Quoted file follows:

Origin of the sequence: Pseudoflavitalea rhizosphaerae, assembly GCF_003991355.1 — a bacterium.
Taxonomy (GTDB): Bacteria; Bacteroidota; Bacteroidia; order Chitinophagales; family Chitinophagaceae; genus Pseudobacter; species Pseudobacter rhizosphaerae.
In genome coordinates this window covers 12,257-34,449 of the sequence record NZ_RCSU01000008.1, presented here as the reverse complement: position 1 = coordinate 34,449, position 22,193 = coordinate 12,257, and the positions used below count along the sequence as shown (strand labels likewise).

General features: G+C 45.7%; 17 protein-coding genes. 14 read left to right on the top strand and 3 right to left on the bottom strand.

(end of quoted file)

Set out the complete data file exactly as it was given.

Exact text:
Origin of the sequence: Pseudoflavitalea rhizosphaerae, assembly GCF_003991355.1 — a bacterium.
Taxonomy (GTDB): Bacteria; Bacteroidota; Bacteroidia; order Chitinophagales; family Chitinophagaceae; genus Pseudobacter; species Pseudobacter rhizosphaerae.
In genome coordinates this window covers 12,257-34,449 of the sequence record NZ_RCSU01000008.1, presented here as the reverse complement: position 1 = coordinate 34,449, position 22,193 = coordinate 12,257, and the positions used below count along the sequence as shown (strand labels likewise).

General features: G+C 45.7%; 17 protein-coding genes. 14 read left to right on the top strand and 3 right to left on the bottom strand.